Diagnosis of childhood tuberculosis in Malawi: an audit of hospital practice
Abstract:SETTING: All 44 non-private hospitals in Malawi that register and treat children with tuberculosis (TB).
OBJECTIVE: To determine 1) clinical features and diagnostic practices in children registered with TB, and 2) the use of the WHO score chart in diagnosis.
DESIGN: A cross-sectional study of all children aged 14 years or below in hospital receiving anti-tuberculosis treatment, using reviews of treatment cards, case files and chest X-rays and performing a clinical assessment.
RESULTS: There were 150 children, 98 with pulmonary TB (PTB) and 52 with extra-pulmonary TB (EPTB). The median duration of illness was 8 weeks. Most patients had fever, no response to anti-malarial treatment and antibiotics, and 40% had a family history of TB. Nearly 45% had weight for age <60%. Diagnosis was mainly based on clinical features and radiography, with less than 10% having tuberculin skin tests or HIV serology, and very few having other sophisticated investigations. A WHO diagnostic score chart was used in 13 (9%) patients by hospital staff. An independent assessment by the study team found that 61% of patients had a score of 7 or more; this was higher in EPTB than PTB patients.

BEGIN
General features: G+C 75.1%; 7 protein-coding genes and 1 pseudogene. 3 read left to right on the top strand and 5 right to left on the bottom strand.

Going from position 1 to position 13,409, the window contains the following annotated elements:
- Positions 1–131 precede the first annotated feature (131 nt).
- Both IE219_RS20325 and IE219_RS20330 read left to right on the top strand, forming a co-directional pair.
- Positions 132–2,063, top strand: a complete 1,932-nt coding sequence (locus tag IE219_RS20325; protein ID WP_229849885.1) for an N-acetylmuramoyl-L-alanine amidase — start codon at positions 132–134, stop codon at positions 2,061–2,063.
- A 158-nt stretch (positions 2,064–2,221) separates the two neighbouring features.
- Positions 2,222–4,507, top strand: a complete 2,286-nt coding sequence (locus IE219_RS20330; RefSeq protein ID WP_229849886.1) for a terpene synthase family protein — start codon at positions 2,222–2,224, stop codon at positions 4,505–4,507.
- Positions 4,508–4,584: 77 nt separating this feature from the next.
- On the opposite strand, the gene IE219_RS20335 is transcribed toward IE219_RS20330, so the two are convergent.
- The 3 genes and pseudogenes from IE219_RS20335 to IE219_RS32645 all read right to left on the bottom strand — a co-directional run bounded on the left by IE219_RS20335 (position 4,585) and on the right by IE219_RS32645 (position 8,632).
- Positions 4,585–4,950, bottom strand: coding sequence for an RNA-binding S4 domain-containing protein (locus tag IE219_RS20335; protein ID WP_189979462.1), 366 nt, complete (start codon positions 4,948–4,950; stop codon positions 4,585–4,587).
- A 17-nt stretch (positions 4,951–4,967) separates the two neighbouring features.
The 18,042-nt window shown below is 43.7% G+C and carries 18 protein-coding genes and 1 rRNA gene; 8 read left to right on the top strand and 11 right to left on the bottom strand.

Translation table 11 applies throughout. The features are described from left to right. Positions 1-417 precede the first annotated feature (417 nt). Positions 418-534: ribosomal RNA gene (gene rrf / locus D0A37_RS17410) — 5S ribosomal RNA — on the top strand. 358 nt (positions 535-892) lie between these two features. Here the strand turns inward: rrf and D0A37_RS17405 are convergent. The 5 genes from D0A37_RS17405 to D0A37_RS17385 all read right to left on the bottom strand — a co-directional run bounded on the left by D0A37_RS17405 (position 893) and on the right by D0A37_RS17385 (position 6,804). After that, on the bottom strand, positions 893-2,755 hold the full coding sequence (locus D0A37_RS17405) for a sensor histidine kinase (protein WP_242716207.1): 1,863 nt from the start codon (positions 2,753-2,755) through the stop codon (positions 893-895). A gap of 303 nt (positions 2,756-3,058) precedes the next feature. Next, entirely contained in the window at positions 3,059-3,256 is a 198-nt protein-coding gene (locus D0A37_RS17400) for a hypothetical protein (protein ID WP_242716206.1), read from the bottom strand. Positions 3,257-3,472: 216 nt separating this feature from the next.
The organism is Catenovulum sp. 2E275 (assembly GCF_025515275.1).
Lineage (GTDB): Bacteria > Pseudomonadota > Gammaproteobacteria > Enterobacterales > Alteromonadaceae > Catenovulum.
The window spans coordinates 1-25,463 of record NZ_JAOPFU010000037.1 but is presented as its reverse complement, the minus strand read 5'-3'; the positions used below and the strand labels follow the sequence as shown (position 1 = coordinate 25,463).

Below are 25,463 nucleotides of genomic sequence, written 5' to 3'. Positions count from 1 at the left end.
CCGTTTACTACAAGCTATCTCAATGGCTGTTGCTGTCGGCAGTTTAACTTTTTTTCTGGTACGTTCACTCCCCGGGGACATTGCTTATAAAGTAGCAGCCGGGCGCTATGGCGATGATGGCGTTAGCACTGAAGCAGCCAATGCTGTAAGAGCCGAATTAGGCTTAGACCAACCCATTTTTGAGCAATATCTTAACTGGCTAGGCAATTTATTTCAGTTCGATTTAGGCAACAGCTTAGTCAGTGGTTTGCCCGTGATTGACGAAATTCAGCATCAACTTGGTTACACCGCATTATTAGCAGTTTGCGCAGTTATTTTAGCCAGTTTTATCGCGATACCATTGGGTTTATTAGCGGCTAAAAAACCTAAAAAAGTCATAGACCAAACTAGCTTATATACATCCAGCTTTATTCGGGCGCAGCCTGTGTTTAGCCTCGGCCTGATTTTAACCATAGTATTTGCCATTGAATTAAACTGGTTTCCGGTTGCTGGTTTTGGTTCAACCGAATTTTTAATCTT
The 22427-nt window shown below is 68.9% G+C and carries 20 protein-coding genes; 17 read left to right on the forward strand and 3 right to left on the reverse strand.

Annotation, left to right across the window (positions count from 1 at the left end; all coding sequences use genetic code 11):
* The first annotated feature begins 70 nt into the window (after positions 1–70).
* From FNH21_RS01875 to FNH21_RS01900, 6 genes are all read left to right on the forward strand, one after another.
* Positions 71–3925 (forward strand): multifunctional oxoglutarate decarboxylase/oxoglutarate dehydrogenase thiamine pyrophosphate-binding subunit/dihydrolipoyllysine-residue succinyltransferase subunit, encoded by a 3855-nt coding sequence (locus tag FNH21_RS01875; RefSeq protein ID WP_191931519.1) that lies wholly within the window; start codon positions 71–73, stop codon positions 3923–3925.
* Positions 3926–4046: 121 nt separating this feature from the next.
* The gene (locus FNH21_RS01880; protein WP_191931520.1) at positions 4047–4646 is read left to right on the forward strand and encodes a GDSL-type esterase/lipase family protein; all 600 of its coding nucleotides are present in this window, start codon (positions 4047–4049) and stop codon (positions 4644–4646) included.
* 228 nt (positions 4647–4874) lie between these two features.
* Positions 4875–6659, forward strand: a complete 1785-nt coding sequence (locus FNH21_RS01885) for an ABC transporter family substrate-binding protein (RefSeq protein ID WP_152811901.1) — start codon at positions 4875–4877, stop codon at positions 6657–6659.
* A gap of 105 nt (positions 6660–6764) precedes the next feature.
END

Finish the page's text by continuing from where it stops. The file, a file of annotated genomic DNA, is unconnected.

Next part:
CONCLUSION: Diagnostic practices in children with TB in Malawi are poor, and improvements should be made.
Document Type: Regular Paper
Affiliations: 1: Academic Medical Centre, University of Amsterdam, Amsterdam, The Netherlands 2: Wellcome Trust Research Laboratories, Blantyre, Malawi 3: National Tuberculosis Control Programme, Ministry of Health, Lilongwe, Malawi
Publication date: May 1, 2002
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